Wednesday, June 25, 2014

Green Mountain.

This is how we do things.

Last night, after the kids went to bed, but before, obviously, we went to bed, Sarah says she wants to do something today.  It was past time for a hike.

So, she selected one from her previously researched file and we went to Green Mountain today.

OK, so she may have mentioned wanting to do this hike before, but we hadn't done it yet for one reason or another.  Anyway, today was the day.

Green Mountain is the second highest mountain on the Kitsap Peninsula, according to the website we found.

WTA very useful.

They list the hike as 5 miles with 1000 feet of elevation gain.  Not too shabby for the kids.  I printed out the above linked page and we took it with us.  Good thing too.  While the trails are marked, there are several of them winding through the area and it is easy to get crossed up.  We decided to follow the guide and take the Gold Creek trail up and the Plummer Trail/Beaver pond back down.

We started out in the parking lot and hiked through a relatively flat tunnel of berries in various stages of ripe.  We stuck to the salmon berries and the occasional huckle berry.  Tart, but tasty.  The thimbleberries aren't quite there yet.  We will return.  This whole area is just coated in edible berries.  And the flowers...they are awesome.

The berries were a bit picked over, but still plentiful

There was plenty of wildlife on hand as well.  Our first character of the day was a red headed woodpecker straight out of the cartoons.

Hu hu hu ha ha.


Then we crossed over this nice little bridge and started our ascent in earnest. 

Backpacker Max

Even Satchel got in on the action.

During the climb we ran across these little guys.  Pretty cute.

Oh, Hi!

Please don't eat the snail.

or the huge slug
Another little cutie.

The flowers and plants were still there too.

Michael informed us these were Pine Sap.

None of us knew what these were.

Pretty stinking cool though.

It was mostly forested area, but every once in a while we got a glimpse of some of the scenery through the trees.

The Brothers shrouded in clouds.

Tehouya lake, or something like that.

After a few hours we reached the top.

For the record, I am skipping over much of the frustration of hiking with a couple of kids and a dog.  Satchel is great off leash.  He listens and goes where you want him to.  As soon as the leash is on though, he thinks it is the Iditarod and starts pulling.  I've taught him all sorts of things, but I can't break him of this.

And the soon as the berries fell behind, they started getting grumpy.  There were 10 or 15 thousand things they would rather be doing.


But, we made it to the top.  And it only took a couple of hours.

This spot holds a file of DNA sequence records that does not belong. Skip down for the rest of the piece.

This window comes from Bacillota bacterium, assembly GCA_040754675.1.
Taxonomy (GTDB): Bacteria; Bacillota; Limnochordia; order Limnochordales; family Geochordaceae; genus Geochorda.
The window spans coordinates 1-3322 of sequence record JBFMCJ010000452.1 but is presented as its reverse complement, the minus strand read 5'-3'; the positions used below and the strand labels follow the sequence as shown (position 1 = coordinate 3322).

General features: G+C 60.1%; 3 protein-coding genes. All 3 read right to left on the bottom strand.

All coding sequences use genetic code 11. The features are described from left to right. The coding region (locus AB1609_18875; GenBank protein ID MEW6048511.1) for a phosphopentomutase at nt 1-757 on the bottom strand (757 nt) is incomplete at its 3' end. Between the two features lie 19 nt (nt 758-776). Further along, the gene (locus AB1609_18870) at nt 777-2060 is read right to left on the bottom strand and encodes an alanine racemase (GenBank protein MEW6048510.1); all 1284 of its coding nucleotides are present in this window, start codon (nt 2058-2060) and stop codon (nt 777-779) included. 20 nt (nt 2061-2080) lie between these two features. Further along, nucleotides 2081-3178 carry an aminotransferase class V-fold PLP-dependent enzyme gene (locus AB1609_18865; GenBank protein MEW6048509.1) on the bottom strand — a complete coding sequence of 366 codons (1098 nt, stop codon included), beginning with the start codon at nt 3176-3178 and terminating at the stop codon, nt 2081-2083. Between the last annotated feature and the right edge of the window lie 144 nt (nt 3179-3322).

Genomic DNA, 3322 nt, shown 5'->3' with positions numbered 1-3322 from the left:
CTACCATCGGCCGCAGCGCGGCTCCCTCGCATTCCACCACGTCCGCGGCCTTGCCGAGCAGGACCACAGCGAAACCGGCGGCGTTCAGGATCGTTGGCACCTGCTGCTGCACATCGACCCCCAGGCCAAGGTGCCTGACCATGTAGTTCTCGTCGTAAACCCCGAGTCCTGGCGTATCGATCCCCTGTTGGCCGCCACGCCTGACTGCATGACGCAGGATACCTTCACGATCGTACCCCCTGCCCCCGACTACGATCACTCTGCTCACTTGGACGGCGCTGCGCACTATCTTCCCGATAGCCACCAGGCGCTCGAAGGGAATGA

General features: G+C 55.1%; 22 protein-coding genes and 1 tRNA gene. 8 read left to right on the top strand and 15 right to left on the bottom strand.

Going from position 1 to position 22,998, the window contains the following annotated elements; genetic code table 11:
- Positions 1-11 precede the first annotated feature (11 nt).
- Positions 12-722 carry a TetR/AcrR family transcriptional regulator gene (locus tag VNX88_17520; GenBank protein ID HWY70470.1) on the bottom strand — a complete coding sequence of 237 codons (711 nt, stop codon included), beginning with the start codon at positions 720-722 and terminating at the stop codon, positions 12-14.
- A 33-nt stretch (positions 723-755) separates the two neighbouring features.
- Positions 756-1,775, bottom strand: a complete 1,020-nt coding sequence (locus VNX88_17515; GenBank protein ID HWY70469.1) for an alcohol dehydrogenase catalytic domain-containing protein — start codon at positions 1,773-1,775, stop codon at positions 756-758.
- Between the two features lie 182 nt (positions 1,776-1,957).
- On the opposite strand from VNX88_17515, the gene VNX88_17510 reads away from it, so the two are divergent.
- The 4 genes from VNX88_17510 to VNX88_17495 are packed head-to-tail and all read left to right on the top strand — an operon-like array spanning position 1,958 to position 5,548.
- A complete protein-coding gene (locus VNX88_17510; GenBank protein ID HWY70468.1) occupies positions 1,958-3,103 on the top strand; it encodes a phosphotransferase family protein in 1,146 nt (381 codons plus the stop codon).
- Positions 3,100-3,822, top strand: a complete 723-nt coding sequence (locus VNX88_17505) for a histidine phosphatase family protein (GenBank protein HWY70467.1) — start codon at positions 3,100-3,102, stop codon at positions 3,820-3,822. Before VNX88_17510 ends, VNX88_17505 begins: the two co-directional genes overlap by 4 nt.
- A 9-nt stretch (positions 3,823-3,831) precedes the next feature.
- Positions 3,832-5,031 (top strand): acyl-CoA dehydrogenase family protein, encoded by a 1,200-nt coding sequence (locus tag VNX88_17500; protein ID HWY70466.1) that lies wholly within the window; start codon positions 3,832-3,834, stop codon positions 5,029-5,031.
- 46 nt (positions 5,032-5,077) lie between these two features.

Pretty clear day.

I think those are Canadian mountains

Look close and you can see a shiny little superbowl trophy.

Then, after a snack and some water, we headed back down the mountain.  We were making really good time until Sarah hurt her ankle and I had to selflessly carry her two miles down the mountain. 

OK, so that last part might have been a slight over dramatization of what really happened.  Maybe.

The way down, we took another trail which promised better views of the Olympic Mountains.

Yet another awesome little as yet unidentified flower.

Mt. Elinore peeking out from the clouds.

The uncertain trail marking left us wondering more than once if we were on the right trail, but we managed to find our way back down in good time.  The kids and dog were pretty beat, but none the worse for wear.  Sarah's ankle improved enough that she was back in form before too long.  It was a good enjoyable hike.

Trees are so awesome.

The trail continues.

Tuesday, June 24, 2014


I'm home today.  Nothing planned, no big adventures.  I'm rewriting a previous work.  But I'm distracted by the sounds of chainsaws.  This place has decided to cut down some trees so they can put in more RV spaces so they can make more money.  This bothers me.

The trees are one of my favorite parts of the place.  It is one of the reasons we stay here.  But it goes beyond that.  I think it is a demonstration of our misunderstanding of true value in the world.

Ask most people if they would trade a tree for money and I think far too many would gladly sell the tree.  After all, it's just a tree.

Think about this for a moment.  The money you get from that tree likely will be spent on something consumable and gone all too soon, but it is deeper than that even.   What is the inherent value of that money?  The value is entirely imaginary.  We all agree it has value, so it does.  What if China decides on a course of economic warfare and destabilizes our currency?  What about a recession?  War?  The value of that money can vary wildly dependent upon people's perception of value at the time.  It can give you food in good times and maybe start a fire in the bad times.

Now, the tree on the other hand, always has value.  It sits there producing oxygen no matter who is in the White House.  The shade it provides in the summer changes shape with a regularity that no stock market ticker can ever hope to match.  It will shed usable fuel for it's entire life.  Some even provide food in the forms of fruits, nuts, and bark.  And, if you are reasonably careful, it can and will happily maintain it's value for longer than you and your children will be alive.

I'm not saying you can't cut down your tree.  I'm just asking you to never do so lightly.  It isn't just a tree.  It is a source of comfort, beauty and yes, value, likely far greater than any monetary compensation you will ever get from it.